Train Tracks

6d585b72b0c76381a6dd6f6a9e410eb6.gifToday, I went out to think. I had been writing in my journal, trying to clear my head, and then I had this urge to just escape.

Zach and Sabrina found me barefoot on the train tracks. My feet were cold and muddy. I was a little lost. My head didn’t feel right. I remember a man asking me if I was alright because I was missing shoes. I lied and said I was having issues with my husband. (Fun fact, I’m not married.)

I’m not telling you this for any reason other than to communicate that even fully functioning people have moments of insanity. We lose our minds every once in awhile. You see it in movies where the woman runs out into the rain or drops to her knees in the mud, sobbing. These things happen. We all have meltdowns. They are real.

Today, I had one. The thoughts in my head became too much and I found myself a mile from home walking down the train tracks in the cold. Part of me blames the medication I’m on. There’s so much of it. Mental illness is primarily treated with drugs and there are a lot of them. Between OCD, bipolar disorder, and anxiety, I have five prescriptions meant to keep me sane. Sometimes, I think they make me crazier.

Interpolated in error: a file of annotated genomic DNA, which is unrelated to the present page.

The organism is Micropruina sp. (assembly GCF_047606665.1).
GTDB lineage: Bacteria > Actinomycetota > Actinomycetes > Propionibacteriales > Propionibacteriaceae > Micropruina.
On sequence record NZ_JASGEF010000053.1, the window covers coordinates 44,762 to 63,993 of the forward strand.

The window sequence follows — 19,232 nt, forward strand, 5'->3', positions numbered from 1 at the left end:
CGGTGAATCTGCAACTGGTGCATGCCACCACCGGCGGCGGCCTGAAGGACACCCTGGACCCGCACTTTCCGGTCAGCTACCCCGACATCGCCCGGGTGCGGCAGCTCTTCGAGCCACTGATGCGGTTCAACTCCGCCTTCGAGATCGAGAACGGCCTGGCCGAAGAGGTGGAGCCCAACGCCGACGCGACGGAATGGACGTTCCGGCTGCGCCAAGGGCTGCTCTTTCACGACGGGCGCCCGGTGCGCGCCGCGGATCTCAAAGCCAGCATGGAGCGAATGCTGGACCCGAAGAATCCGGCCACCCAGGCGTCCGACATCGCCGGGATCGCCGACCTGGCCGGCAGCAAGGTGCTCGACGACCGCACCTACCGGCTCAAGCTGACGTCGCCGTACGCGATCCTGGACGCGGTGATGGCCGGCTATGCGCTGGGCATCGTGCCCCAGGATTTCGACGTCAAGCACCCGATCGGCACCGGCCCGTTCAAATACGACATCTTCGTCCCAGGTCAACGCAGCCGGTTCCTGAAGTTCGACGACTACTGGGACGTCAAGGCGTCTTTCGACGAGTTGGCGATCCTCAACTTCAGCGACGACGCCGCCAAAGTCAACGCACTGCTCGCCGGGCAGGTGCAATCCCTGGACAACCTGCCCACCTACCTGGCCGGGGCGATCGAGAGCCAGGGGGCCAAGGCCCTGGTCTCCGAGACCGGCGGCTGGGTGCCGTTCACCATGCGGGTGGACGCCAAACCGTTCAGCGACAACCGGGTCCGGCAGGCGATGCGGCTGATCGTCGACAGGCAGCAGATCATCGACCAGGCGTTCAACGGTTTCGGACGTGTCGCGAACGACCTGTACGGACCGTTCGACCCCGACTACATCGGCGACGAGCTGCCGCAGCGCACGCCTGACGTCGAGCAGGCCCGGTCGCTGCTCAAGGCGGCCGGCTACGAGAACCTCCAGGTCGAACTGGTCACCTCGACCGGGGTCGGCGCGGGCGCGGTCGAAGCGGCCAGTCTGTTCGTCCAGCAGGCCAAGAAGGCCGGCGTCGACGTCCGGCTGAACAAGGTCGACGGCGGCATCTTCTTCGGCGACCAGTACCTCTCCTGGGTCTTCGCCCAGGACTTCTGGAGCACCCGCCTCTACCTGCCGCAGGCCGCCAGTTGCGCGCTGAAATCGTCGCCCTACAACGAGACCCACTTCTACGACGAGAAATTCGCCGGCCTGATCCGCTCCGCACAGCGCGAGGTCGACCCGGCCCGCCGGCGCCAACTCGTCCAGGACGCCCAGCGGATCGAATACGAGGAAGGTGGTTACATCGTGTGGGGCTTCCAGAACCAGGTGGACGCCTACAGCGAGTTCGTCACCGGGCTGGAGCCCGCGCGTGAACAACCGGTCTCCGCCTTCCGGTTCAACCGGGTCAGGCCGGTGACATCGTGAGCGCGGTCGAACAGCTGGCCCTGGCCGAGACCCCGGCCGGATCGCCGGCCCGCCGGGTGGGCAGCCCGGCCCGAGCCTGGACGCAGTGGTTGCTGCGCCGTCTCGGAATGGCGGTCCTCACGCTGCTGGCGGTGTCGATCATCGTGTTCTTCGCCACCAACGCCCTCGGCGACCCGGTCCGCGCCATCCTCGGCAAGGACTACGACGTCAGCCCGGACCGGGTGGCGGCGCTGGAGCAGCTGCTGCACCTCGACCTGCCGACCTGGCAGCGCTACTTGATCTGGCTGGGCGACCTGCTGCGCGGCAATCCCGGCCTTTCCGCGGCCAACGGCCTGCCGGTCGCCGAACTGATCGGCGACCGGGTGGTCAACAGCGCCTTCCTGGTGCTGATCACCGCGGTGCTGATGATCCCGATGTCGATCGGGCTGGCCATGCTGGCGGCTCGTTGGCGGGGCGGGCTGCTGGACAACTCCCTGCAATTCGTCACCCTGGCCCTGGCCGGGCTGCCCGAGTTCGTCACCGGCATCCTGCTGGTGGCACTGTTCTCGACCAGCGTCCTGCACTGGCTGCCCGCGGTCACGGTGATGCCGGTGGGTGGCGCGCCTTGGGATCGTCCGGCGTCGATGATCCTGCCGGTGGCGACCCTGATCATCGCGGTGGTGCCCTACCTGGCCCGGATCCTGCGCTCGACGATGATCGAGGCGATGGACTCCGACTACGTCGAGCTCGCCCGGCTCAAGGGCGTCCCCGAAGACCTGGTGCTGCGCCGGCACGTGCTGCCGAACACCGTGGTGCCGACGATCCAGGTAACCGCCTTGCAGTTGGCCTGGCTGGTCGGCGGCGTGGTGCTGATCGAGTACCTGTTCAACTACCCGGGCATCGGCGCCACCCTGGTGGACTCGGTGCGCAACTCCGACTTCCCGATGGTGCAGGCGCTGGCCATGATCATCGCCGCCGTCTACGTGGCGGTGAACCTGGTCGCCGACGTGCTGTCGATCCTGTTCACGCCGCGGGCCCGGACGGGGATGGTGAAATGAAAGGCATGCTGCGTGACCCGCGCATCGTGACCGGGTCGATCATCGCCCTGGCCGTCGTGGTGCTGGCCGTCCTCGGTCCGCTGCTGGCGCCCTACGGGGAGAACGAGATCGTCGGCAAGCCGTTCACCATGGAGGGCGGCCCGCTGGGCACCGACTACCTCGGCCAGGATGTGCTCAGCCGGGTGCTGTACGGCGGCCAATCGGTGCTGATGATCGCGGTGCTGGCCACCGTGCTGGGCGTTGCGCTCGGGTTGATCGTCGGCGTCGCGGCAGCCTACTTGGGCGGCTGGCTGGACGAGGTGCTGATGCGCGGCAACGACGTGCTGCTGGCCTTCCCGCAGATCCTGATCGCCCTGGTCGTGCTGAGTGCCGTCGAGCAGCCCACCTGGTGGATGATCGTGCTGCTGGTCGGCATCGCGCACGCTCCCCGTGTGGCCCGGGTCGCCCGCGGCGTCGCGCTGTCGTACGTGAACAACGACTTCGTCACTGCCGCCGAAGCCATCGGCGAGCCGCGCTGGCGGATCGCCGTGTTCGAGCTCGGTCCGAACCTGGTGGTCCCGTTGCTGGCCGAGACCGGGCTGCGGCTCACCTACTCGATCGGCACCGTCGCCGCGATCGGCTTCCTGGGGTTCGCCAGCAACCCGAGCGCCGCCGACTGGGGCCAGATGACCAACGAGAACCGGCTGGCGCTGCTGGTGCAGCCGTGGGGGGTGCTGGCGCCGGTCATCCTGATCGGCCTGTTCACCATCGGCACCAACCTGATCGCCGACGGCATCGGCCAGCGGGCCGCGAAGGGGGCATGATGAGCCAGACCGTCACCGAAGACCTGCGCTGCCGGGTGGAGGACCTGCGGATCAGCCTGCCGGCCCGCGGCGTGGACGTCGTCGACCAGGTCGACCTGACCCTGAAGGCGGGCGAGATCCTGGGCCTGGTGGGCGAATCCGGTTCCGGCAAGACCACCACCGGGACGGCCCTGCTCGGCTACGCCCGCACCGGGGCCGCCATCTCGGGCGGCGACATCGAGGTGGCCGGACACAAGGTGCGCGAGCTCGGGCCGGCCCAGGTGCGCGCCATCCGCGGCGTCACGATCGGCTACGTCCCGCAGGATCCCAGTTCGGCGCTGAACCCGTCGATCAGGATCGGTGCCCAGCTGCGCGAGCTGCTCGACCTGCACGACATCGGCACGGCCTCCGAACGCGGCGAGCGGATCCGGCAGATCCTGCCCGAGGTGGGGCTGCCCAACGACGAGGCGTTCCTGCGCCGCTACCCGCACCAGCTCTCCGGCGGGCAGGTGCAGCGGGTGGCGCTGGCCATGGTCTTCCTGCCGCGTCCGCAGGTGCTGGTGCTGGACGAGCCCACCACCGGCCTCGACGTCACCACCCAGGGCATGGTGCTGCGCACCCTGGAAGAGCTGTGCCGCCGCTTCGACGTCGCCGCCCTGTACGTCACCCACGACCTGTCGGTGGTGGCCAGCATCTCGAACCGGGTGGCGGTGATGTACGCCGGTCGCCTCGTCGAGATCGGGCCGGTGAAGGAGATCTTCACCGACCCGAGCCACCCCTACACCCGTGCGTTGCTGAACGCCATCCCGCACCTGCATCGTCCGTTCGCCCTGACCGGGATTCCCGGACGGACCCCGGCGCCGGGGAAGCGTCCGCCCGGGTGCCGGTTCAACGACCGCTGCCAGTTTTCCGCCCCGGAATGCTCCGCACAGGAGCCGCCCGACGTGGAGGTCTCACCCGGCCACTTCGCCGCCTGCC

So, yeah, today I walked down the train tracks. Today, I had a slight break with reality. It happens. I’m not scared to admit that. It’s part of mental illness. Maybe that scares people, but I’ve learned to cope.

If you find yourself on your own train tracks, remember that you’re still you. I know it can be scary to have those moments. You want to be normal. You want to feel sane. These things happen, though, so give yourself some mercy. Tell your doctor and your therapist, make a plan or some adjustments, just don’t beat yourself up. Don’t judge yourself. We all end up on the train tracks at some point or another. Everyone does – even the people not medically classified as mentally ill (though I’m sure if you went through the DSM with everyone you could diagnose every person with something).

So, try not to be scared. Mental illness can make you feel vulnerable. Just keep swimming with me, one stroke at a time. I love you, I understand you, I am with you. I will walk those train tracks with you. Stay in the fight, and always keep your head above water.

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